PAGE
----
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Deer Proof Plants for the Pacific Northwest

deer image by Rade Cojbasic from Fotolia.com

Many people in the Pacific Northwest live in suburbs and rural neighborhoods that are adjacent to wilderness areas. Gardeners in such locations are often put into direct conflict with deer when trying to successfully landscape their properties. Deer enjoy feasting on a variety of plants, shrubs and trees, but a few plants offer promise for creating a deer-resistant landscape.

Corydalis

hungry deer image by Carol Wingert from Fotolia.com

Corydalis (Corydalis lutea) is a woodland plant that flourishes in shady to partially shady conditions. Deer do not care for the blossoms or the foliage of this plant. Plant in well-drained, moist soil that contains a large amount of organic matter for an extended bloom time. The plants produce an abundance of bright yellow blossoms from May to September. Corydalis is a perennial and easily self-seeds. The plant forms a mound that measures 15 inches by 18 inches. Its mounding habits and prolific growth make the plant ideal in borders or for ground cover. Corydalis thrives throughout the Pacific Northwest where it enjoys the cooler summers with moderate to low humidity.

  • Many people in the Pacific Northwest live in suburbs and rural neighborhoods that are adjacent to wilderness areas.
  • Its mounding habits and prolific growth make the plant ideal in borders or for ground cover.

Foxglove

foxglove image by david purday from Fotolia.com

Foxglove (Digitalis purpurea) produces tall spears of bell-shaped flowers. The plant is toxic and avoided by deer. Foxglove can easily attain a height of 4 to 5 feet. The flowers are often white, lilac, peach, purple and pink. The foliage of the plant forms a large greene rosette. The plant is a biennial, so the first year the foxglove produces only foliage, but by the second year foxglove produces tall flower spikes in abundance. It easily self seeds and spreads widely. The plant enjoys shady conditions with well-drained soil, and flourishes throughout the Pacific Northwest.

  • Foxglove (Digitalis purpurea) produces tall spears of bell-shaped flowers.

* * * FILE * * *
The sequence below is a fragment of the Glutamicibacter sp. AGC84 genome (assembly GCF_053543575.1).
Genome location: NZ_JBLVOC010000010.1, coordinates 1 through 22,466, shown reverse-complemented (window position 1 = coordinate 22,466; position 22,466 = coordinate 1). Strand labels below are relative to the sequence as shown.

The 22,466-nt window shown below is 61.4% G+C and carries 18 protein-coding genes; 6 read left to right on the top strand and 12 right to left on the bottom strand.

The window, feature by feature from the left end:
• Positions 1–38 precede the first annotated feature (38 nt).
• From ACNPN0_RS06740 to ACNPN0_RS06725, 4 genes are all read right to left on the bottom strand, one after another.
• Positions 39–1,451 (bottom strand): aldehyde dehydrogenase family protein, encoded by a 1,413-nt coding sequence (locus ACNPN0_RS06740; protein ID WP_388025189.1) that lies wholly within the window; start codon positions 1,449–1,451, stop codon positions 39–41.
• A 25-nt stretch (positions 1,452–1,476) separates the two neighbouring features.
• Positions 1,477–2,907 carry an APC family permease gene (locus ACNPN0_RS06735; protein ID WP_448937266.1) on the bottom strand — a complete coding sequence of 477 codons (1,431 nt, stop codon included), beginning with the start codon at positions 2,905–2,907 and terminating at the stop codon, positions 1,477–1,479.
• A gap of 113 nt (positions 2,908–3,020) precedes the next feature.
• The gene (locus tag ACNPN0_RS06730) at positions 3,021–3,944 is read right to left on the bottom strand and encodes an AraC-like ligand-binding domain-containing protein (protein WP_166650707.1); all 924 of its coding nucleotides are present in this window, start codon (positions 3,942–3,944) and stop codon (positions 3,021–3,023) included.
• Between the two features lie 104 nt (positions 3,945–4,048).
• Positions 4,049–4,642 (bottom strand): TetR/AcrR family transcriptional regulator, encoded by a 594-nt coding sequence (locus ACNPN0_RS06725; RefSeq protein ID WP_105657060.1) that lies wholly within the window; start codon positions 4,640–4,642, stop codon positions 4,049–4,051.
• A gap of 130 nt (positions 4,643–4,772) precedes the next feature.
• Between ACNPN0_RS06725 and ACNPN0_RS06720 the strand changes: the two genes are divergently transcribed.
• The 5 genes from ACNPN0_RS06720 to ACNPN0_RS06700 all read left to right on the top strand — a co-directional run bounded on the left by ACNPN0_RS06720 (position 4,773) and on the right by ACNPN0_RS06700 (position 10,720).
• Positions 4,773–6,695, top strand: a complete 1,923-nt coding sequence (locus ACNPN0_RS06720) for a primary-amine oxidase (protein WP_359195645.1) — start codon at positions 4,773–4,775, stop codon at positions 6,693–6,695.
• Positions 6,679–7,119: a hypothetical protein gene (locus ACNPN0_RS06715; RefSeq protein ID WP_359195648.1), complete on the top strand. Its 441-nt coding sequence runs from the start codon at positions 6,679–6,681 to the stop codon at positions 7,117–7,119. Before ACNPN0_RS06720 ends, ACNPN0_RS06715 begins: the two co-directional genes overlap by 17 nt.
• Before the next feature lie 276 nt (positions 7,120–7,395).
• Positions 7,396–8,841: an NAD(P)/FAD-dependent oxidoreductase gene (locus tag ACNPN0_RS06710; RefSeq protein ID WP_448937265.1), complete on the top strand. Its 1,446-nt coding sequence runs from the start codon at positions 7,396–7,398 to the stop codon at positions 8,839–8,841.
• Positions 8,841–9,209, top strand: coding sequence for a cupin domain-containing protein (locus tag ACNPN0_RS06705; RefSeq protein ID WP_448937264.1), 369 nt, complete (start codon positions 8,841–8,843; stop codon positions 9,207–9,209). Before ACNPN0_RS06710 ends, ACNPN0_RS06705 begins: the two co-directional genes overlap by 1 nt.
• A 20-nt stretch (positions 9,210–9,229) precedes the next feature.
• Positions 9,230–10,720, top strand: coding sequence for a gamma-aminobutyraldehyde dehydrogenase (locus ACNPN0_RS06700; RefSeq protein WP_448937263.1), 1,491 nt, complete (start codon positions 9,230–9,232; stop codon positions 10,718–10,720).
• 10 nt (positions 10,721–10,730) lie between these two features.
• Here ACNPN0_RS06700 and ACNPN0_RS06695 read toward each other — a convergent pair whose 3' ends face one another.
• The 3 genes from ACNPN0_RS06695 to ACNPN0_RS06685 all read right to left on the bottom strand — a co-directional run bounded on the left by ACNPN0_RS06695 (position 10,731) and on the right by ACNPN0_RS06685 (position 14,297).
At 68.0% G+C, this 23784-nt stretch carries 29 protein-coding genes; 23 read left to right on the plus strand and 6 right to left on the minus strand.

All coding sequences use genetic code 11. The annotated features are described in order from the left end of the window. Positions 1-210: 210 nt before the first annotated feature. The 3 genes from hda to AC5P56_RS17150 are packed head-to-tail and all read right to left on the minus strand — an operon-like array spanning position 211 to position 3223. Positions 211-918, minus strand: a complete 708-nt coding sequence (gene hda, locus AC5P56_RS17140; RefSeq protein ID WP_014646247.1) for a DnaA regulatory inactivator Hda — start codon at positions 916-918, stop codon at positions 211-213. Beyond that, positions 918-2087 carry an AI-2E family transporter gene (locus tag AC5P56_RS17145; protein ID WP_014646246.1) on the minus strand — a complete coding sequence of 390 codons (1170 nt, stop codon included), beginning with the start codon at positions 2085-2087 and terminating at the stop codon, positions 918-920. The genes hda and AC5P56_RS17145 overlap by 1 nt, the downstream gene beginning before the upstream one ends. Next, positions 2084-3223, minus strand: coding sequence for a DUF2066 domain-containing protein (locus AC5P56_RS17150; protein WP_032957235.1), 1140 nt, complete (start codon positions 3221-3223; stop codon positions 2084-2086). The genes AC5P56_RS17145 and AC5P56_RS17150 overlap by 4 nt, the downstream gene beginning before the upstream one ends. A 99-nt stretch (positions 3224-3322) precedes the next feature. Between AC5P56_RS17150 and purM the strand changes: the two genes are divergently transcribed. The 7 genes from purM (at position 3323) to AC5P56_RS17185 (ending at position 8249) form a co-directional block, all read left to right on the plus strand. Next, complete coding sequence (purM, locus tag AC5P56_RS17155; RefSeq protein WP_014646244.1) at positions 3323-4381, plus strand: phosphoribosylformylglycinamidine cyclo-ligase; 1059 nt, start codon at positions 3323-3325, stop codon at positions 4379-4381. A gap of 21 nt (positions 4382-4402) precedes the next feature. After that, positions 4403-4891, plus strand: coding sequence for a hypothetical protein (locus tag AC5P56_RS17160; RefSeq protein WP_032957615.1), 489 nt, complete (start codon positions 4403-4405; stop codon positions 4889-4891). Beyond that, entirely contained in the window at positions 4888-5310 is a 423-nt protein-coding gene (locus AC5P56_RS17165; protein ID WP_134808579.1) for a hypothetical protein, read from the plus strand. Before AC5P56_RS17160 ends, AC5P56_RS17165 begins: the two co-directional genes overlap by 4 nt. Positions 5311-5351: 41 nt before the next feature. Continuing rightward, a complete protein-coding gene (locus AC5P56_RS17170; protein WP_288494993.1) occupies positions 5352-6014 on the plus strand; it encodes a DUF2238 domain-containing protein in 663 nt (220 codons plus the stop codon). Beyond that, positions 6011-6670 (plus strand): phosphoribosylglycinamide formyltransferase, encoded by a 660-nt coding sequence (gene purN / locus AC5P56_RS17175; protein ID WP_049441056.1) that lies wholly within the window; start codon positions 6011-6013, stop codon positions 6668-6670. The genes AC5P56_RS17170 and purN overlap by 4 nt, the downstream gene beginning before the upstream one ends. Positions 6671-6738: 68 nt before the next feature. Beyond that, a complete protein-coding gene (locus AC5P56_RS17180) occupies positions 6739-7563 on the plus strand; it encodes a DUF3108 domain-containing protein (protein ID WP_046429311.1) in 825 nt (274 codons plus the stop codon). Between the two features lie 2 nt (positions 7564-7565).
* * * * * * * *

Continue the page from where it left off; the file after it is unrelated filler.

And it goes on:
• The plant is a biennial, so the first year the foxglove produces only foliage, but by the second year foxglove produces tall flower spikes in abundance.

Sundial Lupine

lupine image by Einar Bog from Fotolia.com

Sundial lupine (Lupinus perennis) produces 2-foot tall spears of dark purple flowers. Pink and white varieties are also available. The plant is considered to be poisonous to most livestock and avoided by deer. Sundial lupine grows wild in many locations. In the Pacific Northwest this perennial plant flourishes in both sun and shade, and is found widely across the region. The plant is believed to fix nitrogen into the soil, which is a benefit to the garden according to the University of Texas. Plant in fertile soil that is well-drained.

  • Sundial lupine (Lupinus perennis) produces 2-foot tall spears of dark purple flowers.
  • The plant is believed to fix nitrogen into the soil, which is a benefit to the garden according to the University of Texas.

Bee Balm

butterflies image by Vasiliy Koval from Fotolia.com

Bee Balm (Monarda didyma) is an exceptionally hardy perennial plant that grows well in the Pacific Northwest. Deer will normally not bother the foliage or the flowers. It grows best in partial shade and well-draining soil. The plant easily self seeds. The flowers are a wonderful addition to any garden and will readily attract butterflies, honeybees and hummingbirds. Flowers can also be cut for excellent, long-lasting bouquets. The blossoms tend to be deep, dark pink or red in appearance and are produced from July to August. The plant will grow approximately 36 inches in height with a slightly smaller spread.

  • Bee Balm (Monarda didyma) is an exceptionally hardy perennial plant that grows well in the Pacific Northwest.
  • The blossoms tend to be deep, dark pink or red in appearance and are produced from July to August.
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